What Does Self Care Look Like?
by David A. Yeats LCSW


Children raised in secure environments with secure bonding to a parent, tend to experience themselves as good, and the world as safe and filled with opportunities and possibilities.  However, those of us raised in insecure environments, with insecure attachment (that is, insecure bonding with a parent) tend not to see ourselves as good or worthy, nor do we see the world as a safe or inviting place. (See the posts on Attachment on this website).

A “good enough” parent teaches a child that she or he is well loved.  Whether we had that kind of parenting or not, it is our job to learn to love, value, respect and cherish ourselves.

Our primary job in life is to love ourselves in the same way that we deserved to be loved by our parents.  If we experienced a secure bonding with a parent, we learned that we are worth being paid attention to, considered and supported, sometimes even be the center of attention and the center of the universe, that we are treated with unconditional tenderness and respect and regard. We are guided and directed tenderly and patiently.  We feel the delight in our parent’s eye as they see us, tend to us, and care for us.

Loving ourselves means that we recognize that we are worth paying attention to, that we are considerate of ourselves, that we are supportive to ourselves—that we sometimes even permit ourselves to be the center of attention and the center of the universe, and that we treat ourselves (and expect to be treated) with unconditional tenderness and respect and regard. We guide and direct ourselves tenderly and patiently.  We feel delight as we see and appreciate ourselves, tend to ourselves, and care for ourselves.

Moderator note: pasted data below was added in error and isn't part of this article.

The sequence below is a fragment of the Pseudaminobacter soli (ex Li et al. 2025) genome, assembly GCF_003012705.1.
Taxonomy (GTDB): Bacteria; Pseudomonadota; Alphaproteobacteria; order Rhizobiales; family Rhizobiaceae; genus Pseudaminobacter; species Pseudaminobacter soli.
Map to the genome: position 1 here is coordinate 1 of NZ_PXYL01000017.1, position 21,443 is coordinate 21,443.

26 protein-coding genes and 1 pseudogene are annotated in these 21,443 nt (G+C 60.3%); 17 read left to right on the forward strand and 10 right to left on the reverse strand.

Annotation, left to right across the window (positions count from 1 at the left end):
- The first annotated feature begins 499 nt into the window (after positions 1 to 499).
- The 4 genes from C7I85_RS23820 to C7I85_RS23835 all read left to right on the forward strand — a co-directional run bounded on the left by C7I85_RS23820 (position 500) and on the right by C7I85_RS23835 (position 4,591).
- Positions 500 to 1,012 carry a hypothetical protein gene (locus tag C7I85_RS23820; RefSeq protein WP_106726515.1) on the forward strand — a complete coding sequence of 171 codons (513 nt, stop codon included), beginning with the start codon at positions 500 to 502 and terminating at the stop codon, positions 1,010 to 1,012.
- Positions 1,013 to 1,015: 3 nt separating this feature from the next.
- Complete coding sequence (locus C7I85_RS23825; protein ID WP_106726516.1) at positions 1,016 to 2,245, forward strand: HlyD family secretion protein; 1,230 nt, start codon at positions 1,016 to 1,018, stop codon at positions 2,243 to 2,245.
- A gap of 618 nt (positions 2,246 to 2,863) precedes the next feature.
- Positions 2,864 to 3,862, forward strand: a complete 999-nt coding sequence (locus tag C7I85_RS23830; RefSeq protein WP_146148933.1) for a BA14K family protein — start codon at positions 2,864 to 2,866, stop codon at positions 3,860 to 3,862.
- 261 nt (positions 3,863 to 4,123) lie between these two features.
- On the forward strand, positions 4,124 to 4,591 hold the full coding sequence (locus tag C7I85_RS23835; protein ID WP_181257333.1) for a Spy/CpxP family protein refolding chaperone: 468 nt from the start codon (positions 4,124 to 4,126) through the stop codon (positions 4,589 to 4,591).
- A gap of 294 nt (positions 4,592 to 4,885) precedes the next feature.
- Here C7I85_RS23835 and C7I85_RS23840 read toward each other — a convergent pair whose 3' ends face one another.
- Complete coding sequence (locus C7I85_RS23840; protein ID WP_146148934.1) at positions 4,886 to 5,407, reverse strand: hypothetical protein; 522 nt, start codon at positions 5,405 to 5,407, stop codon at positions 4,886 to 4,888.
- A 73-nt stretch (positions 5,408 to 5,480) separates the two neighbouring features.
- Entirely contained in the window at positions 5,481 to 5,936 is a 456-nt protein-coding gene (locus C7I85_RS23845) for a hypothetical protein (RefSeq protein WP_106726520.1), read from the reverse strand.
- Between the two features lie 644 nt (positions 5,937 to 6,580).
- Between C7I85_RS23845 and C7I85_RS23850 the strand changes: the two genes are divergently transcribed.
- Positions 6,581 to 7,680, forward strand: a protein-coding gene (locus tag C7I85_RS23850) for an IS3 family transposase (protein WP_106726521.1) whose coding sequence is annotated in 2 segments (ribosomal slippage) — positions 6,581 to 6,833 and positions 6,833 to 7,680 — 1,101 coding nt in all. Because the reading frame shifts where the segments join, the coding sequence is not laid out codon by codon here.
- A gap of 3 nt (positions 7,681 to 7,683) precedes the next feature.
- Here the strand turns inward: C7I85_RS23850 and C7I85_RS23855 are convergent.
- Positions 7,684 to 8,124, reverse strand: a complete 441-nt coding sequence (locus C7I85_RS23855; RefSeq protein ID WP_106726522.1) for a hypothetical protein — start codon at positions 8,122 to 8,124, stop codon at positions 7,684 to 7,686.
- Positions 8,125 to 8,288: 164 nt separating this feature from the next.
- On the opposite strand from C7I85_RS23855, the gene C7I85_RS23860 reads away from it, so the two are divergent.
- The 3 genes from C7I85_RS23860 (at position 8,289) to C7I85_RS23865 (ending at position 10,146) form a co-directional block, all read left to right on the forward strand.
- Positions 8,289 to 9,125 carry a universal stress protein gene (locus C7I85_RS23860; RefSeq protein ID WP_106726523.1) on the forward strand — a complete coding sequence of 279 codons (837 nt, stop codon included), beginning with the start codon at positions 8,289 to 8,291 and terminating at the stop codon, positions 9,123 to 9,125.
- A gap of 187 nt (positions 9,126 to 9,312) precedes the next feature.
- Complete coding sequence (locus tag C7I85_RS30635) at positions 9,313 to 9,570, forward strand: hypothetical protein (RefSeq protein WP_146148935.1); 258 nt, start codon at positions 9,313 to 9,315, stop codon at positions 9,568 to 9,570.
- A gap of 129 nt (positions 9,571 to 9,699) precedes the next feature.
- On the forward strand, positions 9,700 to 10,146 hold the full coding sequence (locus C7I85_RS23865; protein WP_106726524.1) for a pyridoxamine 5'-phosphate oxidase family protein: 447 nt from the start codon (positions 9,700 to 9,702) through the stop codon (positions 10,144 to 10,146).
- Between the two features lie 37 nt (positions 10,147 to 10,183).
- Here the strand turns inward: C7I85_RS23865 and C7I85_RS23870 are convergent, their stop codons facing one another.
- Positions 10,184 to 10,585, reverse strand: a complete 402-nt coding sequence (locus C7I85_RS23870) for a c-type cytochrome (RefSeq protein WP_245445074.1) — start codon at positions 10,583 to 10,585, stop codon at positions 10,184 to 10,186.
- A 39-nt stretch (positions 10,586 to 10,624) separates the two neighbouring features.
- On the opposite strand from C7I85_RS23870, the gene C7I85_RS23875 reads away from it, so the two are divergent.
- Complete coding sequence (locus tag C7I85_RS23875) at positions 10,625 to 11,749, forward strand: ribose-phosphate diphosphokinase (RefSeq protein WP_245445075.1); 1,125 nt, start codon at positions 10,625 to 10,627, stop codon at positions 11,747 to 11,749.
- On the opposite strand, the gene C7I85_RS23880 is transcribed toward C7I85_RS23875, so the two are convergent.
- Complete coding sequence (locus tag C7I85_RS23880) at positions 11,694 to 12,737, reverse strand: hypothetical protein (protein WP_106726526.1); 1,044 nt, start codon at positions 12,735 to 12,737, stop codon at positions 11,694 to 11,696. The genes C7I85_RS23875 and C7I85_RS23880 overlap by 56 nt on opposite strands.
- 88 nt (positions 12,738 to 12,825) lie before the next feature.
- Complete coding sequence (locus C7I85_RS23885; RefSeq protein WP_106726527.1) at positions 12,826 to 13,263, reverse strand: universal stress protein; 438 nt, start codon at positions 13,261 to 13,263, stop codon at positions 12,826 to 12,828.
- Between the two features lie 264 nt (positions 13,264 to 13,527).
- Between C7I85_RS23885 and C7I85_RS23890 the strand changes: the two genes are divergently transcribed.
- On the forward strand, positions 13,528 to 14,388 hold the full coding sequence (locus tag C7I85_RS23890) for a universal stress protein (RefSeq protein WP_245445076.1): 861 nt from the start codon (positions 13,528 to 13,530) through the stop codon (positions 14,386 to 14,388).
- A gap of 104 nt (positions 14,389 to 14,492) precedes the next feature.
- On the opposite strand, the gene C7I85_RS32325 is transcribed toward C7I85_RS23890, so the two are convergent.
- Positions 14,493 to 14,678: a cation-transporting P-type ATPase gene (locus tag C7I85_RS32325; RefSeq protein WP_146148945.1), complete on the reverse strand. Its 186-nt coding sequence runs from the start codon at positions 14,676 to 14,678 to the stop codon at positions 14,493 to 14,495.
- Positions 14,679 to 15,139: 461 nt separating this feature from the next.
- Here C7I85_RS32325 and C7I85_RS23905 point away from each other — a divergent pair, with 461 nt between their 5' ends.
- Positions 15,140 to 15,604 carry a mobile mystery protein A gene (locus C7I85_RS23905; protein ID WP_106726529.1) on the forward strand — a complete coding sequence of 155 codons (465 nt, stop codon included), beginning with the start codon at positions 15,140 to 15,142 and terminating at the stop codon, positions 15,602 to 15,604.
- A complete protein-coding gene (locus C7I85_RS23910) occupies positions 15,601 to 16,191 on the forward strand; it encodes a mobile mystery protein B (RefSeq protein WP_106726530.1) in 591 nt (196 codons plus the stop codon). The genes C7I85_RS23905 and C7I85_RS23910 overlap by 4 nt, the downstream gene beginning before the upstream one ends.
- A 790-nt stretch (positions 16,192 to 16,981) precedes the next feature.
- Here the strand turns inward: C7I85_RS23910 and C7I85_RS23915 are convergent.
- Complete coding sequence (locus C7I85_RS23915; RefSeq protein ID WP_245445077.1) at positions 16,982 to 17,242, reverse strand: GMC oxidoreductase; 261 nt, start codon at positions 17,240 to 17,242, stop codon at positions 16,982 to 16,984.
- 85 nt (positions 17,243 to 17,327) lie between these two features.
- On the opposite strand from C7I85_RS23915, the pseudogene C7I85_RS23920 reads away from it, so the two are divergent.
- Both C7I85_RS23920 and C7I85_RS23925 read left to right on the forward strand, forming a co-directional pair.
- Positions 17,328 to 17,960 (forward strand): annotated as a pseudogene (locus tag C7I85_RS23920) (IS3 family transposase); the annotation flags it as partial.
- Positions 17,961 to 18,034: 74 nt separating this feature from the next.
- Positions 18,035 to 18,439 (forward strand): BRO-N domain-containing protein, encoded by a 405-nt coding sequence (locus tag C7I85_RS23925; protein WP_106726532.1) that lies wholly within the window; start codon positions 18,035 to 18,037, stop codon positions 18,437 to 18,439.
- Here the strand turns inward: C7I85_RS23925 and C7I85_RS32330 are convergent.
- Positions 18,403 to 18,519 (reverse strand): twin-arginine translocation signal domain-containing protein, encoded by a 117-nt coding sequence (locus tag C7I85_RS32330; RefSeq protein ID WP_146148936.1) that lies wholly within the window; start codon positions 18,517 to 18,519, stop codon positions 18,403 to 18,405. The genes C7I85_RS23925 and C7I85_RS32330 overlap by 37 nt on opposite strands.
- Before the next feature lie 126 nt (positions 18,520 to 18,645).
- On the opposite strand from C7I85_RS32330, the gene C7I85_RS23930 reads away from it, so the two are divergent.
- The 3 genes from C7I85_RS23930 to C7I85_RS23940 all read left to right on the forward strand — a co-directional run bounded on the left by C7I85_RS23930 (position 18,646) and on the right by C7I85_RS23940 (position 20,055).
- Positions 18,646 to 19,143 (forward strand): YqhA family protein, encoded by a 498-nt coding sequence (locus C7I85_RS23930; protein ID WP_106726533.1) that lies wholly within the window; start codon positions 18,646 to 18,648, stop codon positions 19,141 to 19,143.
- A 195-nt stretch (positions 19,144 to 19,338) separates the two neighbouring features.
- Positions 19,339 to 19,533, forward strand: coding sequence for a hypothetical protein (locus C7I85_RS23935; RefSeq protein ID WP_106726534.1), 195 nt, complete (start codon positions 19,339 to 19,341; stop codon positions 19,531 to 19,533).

True caring for ourselves looks like the way a loving parent would treat a child. If I were to treat myself in that spirit…

-I pay attention to my needs. 
-I keep myself safe.  
-I learn I can trust myself to say and do good things for myself, to relate to myself 
without judging or questioning my goodness and worth. 
-I trust my feelings, my thoughts, my intuitions, and my intentions. 
-I confidently set boundaries and let others know my groundrules for being treated respectfully.
-I care about others and build bridges to them of support, acceptance, and collaboration.
-When I make mistakes, I honor myself for having tried, and for having done the best I could do.  
-I don’t question that I am doing the best I can at all times.
-I appreciate all that I am and I accept all that I am not.
-My joy and well-being are of utmost importance.
-My unconditional loving of myself makes it easy to love and care for others.
-I recognize my job is to take care of me, of my garden, and to let others manage themselves.
-I focus on loving first myself, then others, and on learning, creating, and becoming.
- I notice when negative thoughts come up, (judgment, criticism, blaming, self doubting, 
worrying, and so on), and I deliberately and consciously redirect my mind toward 
positive, creative, and joyful thoughts. 
-I am aware that my well-being results from connection with others, not from isolating myself
-I seek to be as aware and conscious as I can

We know that these are parents’ concerns when they raise a secure, aware, loving child. And we can treat ourselves in this way as well.  Those of us raised in less secure environments generally have greater doubt, fear, mistrust, and lack of clarity to contend with in our lives.  But since we have come to understand what it takes to raise a secure, loving human, why would we not want to learn to treat ourselves in the same attentive, focused, and unconditionally loving way?

That is what self care and self love are all about.